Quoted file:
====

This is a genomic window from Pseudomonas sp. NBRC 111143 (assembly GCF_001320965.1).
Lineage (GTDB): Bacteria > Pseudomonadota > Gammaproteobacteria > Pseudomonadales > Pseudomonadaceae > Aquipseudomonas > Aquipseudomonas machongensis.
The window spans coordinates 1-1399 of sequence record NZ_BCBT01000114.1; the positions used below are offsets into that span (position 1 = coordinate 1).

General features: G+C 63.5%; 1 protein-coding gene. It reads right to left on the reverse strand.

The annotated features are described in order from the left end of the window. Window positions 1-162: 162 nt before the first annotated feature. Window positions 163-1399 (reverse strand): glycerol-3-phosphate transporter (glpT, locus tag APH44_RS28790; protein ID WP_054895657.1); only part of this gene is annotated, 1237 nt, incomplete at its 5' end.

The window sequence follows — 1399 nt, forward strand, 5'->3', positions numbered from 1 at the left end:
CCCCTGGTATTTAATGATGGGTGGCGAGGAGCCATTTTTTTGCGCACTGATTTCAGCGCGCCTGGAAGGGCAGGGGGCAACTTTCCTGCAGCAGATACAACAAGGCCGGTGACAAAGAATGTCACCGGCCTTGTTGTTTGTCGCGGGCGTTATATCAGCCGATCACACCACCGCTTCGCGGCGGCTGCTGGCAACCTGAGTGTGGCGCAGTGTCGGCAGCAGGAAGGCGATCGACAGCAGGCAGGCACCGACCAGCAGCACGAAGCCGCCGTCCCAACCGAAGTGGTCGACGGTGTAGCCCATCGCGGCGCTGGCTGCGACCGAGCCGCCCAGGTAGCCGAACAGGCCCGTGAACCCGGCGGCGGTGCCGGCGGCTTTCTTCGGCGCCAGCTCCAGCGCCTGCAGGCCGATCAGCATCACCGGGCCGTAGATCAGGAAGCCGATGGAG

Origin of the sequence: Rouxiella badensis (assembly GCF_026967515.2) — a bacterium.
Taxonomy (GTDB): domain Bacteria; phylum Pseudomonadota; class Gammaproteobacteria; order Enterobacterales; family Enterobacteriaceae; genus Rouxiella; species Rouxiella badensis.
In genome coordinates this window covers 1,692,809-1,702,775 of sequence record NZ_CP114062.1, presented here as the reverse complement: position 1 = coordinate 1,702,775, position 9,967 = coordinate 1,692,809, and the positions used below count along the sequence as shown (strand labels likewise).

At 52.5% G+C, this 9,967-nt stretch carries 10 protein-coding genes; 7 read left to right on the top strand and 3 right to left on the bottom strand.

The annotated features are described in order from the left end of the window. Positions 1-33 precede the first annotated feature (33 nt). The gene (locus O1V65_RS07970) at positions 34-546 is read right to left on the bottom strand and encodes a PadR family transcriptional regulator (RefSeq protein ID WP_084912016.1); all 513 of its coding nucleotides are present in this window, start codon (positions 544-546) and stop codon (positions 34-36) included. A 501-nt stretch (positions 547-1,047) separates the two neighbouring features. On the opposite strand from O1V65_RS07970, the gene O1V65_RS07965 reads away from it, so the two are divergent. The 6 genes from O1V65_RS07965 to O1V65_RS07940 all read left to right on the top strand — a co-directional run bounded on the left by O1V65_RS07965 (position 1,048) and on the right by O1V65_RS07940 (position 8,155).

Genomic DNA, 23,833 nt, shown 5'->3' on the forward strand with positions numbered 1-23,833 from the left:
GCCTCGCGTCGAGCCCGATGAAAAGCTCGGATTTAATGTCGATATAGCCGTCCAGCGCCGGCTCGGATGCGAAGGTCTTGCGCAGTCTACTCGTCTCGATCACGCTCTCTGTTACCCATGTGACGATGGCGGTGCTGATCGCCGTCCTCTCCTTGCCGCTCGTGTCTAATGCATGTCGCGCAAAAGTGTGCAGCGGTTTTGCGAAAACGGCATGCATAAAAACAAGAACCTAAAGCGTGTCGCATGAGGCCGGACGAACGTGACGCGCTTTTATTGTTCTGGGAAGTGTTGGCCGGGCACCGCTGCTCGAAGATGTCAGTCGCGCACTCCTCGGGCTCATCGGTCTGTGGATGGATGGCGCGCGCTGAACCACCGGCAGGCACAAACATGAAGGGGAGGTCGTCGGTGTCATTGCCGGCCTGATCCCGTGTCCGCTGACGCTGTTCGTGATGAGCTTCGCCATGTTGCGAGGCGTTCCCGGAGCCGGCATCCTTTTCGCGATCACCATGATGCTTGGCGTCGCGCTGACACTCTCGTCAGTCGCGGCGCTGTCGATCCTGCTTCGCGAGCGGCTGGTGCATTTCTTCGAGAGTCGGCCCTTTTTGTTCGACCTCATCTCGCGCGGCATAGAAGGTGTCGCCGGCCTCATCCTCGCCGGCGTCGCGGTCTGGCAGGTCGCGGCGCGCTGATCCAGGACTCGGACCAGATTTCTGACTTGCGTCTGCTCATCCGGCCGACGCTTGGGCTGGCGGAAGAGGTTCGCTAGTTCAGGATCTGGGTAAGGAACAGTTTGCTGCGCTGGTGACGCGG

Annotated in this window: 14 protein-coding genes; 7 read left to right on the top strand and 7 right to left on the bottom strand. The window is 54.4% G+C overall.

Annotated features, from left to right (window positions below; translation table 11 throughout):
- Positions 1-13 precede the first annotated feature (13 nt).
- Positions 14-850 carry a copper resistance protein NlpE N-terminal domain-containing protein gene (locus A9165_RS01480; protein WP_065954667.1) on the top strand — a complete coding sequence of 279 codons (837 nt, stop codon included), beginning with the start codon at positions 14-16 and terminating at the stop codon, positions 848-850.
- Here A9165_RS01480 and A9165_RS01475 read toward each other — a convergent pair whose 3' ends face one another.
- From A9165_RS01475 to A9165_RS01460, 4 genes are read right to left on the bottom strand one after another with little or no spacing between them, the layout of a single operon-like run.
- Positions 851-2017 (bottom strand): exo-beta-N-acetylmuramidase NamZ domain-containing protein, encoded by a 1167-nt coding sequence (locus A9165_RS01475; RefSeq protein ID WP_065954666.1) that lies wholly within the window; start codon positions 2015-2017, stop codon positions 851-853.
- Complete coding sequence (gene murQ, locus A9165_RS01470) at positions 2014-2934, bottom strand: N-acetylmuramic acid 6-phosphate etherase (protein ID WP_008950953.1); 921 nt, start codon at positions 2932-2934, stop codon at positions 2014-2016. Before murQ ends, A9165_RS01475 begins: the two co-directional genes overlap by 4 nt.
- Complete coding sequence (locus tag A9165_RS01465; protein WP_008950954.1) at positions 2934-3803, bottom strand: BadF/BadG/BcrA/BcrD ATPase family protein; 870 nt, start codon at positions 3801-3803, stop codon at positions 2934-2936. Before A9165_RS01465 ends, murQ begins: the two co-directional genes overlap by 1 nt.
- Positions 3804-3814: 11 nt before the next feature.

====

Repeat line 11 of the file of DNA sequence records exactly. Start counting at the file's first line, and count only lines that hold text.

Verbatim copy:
At 52.5% G+C, this 9,967-nt stretch carries 10 protein-coding genes; 7 read left to right on the top strand and 3 right to left on the bottom strand.